Is counterfeiting really the BIGGEST deal in 3D printing?

Quoting from "InfraTrac - Anti-Counterfeiting Measures Have a Lot to Offer in 3D Printing":

"Counterfeiting is, put simply, a big deal. While 3D printing in particular is still somewhat of a Wild West when it comes to clear definitions of what is and is not IP theft (as a raging argument on Thingiverse/eBay currently has legal professionals and companies weighing in from all sides), faked creations go beyond simply stealing designs, and can lead to implications beyond loss of profit to outright endangerment of life, depending on what exactly is being counterfeited. This has been increasingly begging the question: how will 3D printing combat counterfeiting?"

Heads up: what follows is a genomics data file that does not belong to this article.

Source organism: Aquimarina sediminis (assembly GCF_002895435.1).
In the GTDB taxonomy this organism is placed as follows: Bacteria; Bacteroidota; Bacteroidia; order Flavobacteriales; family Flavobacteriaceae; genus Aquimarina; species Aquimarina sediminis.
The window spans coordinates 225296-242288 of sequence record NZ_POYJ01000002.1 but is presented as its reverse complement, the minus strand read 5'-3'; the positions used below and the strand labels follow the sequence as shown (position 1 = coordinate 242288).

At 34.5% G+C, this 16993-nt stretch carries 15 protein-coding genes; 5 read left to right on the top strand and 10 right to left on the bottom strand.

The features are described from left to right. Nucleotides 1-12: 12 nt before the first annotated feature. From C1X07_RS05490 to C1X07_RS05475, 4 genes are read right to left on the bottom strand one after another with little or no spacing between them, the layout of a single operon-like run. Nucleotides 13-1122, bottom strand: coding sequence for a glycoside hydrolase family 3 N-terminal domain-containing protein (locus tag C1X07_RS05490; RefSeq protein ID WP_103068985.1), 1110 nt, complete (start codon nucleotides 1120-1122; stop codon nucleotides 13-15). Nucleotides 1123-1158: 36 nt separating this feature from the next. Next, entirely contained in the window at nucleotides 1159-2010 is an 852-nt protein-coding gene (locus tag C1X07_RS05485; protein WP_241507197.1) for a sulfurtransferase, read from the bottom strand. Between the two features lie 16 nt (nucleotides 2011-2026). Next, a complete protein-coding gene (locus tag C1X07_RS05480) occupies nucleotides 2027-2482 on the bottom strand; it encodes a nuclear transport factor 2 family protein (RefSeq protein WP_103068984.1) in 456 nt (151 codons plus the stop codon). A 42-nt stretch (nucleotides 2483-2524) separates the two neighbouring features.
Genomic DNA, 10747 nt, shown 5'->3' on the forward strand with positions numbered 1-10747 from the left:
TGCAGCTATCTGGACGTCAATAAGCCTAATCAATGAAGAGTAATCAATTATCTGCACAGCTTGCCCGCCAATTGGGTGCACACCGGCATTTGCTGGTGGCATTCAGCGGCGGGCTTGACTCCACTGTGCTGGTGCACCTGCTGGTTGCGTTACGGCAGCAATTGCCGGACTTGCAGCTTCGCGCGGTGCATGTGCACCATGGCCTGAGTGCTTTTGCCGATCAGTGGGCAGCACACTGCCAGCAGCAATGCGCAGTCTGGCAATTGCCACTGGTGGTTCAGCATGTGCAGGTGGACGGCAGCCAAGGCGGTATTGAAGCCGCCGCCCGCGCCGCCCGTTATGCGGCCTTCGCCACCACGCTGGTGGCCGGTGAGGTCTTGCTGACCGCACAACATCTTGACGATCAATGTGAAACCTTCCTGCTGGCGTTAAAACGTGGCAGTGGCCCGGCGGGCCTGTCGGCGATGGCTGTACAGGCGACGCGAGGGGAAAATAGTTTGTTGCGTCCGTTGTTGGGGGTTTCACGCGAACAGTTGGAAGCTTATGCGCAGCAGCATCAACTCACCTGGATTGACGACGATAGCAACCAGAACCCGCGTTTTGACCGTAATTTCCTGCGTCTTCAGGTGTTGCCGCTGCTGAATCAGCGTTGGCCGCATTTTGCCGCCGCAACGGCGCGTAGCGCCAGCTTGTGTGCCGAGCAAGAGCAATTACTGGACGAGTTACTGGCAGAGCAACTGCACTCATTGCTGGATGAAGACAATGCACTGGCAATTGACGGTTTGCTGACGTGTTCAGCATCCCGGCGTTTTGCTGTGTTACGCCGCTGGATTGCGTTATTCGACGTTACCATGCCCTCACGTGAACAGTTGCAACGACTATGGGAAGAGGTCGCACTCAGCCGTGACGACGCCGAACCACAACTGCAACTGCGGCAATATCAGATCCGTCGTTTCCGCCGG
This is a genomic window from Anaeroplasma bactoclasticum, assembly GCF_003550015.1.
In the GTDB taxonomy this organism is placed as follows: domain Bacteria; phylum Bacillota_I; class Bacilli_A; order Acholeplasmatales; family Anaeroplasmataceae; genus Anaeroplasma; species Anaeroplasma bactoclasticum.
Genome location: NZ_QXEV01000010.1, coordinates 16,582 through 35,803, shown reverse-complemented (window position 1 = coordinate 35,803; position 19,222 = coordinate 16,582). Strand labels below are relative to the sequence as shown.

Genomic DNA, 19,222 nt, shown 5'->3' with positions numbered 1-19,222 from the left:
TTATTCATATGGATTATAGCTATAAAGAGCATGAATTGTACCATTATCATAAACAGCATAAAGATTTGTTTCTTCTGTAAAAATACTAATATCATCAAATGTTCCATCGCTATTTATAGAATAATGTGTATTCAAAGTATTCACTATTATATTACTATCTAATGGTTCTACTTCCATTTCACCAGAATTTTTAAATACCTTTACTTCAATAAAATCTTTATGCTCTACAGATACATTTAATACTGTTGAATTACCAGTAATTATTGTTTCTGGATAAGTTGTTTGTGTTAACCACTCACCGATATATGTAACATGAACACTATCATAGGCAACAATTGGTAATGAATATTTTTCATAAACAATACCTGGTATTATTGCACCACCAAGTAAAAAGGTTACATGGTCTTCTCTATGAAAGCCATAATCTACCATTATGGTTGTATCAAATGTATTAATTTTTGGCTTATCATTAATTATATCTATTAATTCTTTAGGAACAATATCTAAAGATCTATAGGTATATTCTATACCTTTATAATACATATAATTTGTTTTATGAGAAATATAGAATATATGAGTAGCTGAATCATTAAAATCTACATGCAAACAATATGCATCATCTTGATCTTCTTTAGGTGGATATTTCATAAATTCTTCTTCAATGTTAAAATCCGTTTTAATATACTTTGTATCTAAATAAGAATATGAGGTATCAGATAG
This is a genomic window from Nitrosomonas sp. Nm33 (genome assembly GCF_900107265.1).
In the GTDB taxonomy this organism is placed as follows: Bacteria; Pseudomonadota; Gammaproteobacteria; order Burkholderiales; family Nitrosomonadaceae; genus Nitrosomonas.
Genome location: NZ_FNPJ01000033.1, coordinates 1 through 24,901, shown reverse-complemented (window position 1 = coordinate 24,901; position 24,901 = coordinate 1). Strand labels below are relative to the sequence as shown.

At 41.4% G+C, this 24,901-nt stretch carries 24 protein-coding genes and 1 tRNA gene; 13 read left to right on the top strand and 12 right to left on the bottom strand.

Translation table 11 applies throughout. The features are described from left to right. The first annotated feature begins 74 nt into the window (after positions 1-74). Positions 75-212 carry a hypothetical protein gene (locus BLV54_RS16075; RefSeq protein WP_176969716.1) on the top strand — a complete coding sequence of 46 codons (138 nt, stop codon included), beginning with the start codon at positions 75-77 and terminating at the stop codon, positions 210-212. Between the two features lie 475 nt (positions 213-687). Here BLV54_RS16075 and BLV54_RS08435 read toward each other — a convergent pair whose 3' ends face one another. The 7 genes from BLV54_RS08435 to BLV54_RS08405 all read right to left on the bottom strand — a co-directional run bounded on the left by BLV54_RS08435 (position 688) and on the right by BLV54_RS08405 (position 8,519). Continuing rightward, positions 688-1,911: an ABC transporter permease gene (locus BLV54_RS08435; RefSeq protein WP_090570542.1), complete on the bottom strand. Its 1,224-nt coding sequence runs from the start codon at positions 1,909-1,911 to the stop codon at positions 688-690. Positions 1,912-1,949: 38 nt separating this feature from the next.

Judging from our first, preliminary findings, "counterfeiting" may be an even bigger deal than what it sounds from the paragraphs above, but not for those reasons. Let's assume that someone makes a copy of some product exclusively for personal use. Would it still be illegal? In several cases it wouldn't. But even when it would, how could it be ever detected?

Above all, a bigger question is: how would/could/should society, from individuals to insurance companies, react when the "endargement of life" happens when there is nothing illegal (as far as "Intellectual Property" is concerned, or just no counterfeiting at all?

In other words, it seems to us that framing the problem as in that article is probably reductive. Regardless of one's opinion on "Intellectual Property" as such, the biggest issues and dangers may come from other cases.

Please do let us know your opinions and experiences on these issues! We are particularly interested in feedback from makers, lawyers, consumer rights advocated and lawmakers, but everybody is invited to contribute, in or outside the European Union!

Image source: 3D printing virus on Shapeways